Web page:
One of the most complex conditions we know of today is autism, otherwise known as autism spectrum disorder. Through the years, the number of children who have this condition has continued to increase. In fact, the Centers of Disease Control and Prevention (CDC) estimates that 1 in 68 children will have autism, as opposed to 1 out of every 2,000 children in the 1980s.
Many people aren't sure if the ketogenic diet can help a child with autism spectrum disorder and that's a valid question to have. Let's find out how the keto diet can possibly help children, in particular, with autism.
In a pilot study of 30 children with autism, the participants were placed on a ketogenic diet for six months. The diet specifically consisted of 30% medium chain triglyceride oil (a ketone level boosting saturated fat), 30% fresh cream, 11% saturated fat, 19% carbohydrates, and 10% protein along with vitamin and mineral supplements. Although this wasn’t a very strict ketogenic diet, the children that stuck to the diet were able to get into ketosis.
23 of the 30 children tolerated the diet beyond the initial four weeks, and of those, five more discontinued the diet due to lack of improvement. Of the remaining 18 kids, two boys improved enough in symptoms to be taken out of special education classes and placed in mainstream education.
Overall, the 18 children that stuck to the ketogenic diet “presented with improvements in their social behavior and interactions, speech, cooperation, stereotypy [repetitive movements or utterances], and… hyperactivity, which contributed significantly to their improvement in learning.”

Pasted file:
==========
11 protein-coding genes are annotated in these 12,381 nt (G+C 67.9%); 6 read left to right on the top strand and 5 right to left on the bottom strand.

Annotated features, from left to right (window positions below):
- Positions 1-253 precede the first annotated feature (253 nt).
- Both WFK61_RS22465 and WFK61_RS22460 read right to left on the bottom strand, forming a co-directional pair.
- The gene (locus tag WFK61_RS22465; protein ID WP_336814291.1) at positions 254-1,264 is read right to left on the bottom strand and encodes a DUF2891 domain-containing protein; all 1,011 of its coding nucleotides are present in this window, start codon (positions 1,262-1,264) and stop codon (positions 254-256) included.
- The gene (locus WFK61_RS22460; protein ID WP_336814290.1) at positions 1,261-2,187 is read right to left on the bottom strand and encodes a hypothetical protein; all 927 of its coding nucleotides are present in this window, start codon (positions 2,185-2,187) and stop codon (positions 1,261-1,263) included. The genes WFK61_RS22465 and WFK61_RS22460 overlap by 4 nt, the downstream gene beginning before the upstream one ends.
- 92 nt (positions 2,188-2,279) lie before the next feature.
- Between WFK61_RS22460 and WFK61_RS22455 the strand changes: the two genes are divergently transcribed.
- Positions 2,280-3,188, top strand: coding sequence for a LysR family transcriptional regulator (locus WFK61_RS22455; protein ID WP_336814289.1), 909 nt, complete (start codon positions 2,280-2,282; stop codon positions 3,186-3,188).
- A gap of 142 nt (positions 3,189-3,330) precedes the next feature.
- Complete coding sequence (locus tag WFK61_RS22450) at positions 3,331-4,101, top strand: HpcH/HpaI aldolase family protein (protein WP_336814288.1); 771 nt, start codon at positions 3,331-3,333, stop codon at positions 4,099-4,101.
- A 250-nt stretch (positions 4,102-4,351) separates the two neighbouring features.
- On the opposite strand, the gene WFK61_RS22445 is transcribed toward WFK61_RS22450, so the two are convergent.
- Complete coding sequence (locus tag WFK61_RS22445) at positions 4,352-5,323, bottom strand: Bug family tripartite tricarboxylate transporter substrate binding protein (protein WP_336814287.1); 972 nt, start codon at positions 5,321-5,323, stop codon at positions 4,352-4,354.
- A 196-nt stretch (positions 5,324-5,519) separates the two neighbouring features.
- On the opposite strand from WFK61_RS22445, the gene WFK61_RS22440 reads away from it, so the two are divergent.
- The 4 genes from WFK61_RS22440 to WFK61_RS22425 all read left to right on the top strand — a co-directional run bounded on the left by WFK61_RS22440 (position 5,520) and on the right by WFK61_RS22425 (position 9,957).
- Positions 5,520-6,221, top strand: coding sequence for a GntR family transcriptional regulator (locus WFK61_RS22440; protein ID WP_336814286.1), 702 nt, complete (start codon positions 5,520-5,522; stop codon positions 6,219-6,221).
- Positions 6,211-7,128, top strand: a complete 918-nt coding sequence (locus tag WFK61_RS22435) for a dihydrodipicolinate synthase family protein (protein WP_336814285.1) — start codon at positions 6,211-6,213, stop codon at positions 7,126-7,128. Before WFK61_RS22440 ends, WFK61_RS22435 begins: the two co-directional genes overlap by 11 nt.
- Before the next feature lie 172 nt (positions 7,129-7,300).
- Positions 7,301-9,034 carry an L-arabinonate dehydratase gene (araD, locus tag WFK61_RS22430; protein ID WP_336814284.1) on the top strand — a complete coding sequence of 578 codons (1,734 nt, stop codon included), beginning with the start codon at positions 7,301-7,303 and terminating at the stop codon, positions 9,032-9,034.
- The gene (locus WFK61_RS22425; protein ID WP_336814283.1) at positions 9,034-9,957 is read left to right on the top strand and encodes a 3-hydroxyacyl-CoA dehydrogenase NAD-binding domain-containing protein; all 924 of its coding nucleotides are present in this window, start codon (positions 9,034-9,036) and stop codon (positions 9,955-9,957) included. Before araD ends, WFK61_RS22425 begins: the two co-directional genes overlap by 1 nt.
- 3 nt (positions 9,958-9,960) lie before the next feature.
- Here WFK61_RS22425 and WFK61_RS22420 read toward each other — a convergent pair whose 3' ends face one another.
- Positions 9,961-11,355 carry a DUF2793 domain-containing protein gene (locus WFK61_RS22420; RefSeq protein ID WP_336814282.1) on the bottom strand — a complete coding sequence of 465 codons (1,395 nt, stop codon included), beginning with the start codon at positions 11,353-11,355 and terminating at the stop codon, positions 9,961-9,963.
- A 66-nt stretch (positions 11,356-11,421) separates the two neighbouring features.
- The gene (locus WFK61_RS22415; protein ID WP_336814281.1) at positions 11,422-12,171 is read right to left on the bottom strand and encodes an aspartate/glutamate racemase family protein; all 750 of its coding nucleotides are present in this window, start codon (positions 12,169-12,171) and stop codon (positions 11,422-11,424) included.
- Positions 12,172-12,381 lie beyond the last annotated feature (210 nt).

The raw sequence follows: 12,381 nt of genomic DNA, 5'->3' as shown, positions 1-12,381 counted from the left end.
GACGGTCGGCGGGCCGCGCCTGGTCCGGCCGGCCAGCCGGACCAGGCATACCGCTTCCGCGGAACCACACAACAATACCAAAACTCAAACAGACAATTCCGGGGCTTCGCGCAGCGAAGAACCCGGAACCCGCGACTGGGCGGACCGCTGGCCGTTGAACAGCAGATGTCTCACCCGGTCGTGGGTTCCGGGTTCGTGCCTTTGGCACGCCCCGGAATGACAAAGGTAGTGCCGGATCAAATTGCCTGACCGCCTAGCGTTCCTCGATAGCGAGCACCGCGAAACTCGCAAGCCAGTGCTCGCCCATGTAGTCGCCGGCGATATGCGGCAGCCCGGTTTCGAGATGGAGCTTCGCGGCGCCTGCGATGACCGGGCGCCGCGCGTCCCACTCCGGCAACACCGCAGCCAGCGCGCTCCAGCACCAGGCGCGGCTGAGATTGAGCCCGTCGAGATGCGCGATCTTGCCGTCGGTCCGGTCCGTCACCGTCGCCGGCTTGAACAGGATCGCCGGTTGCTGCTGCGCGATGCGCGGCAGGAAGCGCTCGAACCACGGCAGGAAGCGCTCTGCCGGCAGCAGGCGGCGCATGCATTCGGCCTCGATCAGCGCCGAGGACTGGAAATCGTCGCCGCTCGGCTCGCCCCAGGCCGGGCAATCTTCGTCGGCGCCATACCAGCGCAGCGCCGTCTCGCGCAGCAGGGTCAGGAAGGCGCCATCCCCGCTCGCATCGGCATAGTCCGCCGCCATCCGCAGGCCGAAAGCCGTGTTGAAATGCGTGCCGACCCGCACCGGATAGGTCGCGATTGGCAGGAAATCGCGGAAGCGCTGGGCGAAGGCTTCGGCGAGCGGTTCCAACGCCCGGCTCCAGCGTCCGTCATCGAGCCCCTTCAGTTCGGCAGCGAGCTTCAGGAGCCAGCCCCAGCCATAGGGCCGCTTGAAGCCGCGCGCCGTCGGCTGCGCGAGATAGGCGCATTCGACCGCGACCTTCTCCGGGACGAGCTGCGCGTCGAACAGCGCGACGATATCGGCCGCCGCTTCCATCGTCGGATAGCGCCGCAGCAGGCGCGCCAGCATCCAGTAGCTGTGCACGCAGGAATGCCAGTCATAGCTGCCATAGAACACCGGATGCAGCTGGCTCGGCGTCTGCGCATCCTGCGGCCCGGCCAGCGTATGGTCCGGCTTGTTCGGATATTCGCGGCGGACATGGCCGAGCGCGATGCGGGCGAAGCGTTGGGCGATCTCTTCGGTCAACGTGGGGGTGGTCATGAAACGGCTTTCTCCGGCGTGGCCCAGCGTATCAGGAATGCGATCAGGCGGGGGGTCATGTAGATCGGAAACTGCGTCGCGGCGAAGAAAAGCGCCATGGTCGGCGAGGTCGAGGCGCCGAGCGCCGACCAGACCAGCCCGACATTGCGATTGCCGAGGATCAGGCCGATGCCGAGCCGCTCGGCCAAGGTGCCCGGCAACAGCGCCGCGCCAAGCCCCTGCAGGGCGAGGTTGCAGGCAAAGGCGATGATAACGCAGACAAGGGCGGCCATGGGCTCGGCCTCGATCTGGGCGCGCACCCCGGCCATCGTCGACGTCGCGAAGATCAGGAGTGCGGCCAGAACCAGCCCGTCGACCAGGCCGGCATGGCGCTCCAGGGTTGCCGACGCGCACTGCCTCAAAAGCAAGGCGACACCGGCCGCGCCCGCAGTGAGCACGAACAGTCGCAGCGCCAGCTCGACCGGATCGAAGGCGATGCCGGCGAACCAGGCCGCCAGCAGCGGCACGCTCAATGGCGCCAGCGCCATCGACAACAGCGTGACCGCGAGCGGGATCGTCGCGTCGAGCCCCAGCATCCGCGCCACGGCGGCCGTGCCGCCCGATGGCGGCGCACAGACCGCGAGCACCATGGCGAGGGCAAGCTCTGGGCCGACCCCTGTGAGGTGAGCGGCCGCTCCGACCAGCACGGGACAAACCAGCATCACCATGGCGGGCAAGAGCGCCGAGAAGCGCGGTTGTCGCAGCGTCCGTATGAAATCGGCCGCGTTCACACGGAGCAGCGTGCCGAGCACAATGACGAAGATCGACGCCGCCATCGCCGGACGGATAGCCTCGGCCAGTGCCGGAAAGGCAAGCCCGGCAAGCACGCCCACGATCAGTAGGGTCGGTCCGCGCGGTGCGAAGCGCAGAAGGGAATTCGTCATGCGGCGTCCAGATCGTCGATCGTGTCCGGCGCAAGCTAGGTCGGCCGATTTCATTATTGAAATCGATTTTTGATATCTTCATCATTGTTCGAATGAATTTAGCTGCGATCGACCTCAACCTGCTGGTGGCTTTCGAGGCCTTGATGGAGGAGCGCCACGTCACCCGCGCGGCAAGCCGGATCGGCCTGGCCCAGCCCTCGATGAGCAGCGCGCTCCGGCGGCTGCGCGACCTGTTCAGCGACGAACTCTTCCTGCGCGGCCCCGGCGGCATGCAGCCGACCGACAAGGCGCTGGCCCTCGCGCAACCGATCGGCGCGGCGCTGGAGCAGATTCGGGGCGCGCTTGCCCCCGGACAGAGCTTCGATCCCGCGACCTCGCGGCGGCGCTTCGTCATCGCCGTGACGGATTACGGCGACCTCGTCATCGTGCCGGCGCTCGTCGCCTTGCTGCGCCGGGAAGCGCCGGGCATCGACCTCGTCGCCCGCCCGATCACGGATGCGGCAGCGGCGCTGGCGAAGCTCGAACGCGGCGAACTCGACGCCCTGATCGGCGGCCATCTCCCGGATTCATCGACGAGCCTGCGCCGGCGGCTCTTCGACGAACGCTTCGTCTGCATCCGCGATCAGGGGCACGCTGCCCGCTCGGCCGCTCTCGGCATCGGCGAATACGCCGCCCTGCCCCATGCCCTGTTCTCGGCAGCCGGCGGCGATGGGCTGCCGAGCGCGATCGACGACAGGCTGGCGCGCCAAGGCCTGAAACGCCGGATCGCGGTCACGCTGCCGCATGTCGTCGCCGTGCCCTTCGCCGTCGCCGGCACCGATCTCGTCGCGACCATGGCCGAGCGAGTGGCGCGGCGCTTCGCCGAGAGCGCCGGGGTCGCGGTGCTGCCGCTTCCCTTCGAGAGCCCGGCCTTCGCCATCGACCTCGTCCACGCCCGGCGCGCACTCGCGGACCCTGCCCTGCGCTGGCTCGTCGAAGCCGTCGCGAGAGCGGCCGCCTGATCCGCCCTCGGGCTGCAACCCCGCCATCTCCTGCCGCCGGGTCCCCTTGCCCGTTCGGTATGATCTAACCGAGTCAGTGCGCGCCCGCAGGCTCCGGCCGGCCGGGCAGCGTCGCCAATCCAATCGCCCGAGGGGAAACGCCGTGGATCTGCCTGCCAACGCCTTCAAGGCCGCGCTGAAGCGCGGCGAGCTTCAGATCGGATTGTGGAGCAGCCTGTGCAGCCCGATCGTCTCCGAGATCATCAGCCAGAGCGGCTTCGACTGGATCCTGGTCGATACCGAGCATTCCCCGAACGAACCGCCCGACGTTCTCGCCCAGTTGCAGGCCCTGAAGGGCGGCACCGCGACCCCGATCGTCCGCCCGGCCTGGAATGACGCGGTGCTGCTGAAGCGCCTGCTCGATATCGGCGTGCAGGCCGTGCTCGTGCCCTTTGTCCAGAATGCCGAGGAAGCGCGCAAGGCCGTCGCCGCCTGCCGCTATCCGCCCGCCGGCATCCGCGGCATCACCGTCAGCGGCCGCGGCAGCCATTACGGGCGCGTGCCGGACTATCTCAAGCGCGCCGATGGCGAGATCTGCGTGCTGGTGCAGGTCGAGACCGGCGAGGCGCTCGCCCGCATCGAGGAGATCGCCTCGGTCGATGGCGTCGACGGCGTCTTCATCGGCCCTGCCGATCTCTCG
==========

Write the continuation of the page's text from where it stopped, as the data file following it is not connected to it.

These are incredible results, but the most surprising finding of the study is that the children maintained their improvements when they went back to their regular diet.
However, the results weren’t positive for every child in the study. Children with the most severe cases of autism, for example, didn’t stick to the diet nor did they see any improvement. The benefits were only seen in children with milder cases of autism.
In a recent meta-analysis, two independent reviewers investigated the relationship between autism spectrum disorder and the ketogenic diet in humans and experimental studies. The reviewers found three studies with animals and five studies with humans that met their inclusion criteria. After analyzing the data from these studies, the researchers concluded that:
The limited number of reports of improvements after treatment with the KD [ketogenic diet] is insufficient to attest to the practicability of the KD as a treatment for ASD [autism spectrum disorder], but it is still a good indicator that this diet is a promising therapeutic option for this disorder.
Unfortunately, it doesn't seem like there's enough evidence that suggests that the keto diet would work as a treatment option for autism, but it does seem like it has had some promising results. Out of other diets that have been studied, it seems like it's an excellent dietary option.
Obviously, a healthy diet that's full of vegetables and protein is important, so parents may want to consider implementing food from the keto diet into their child's diet more frequently. It shouldn't hurt to incorporate healthy vegetables and other vital nutrients into a child's daily meals, especially for children with autism. There's more about the keto diet and the studies that have been done on autism on Ruled.Me.
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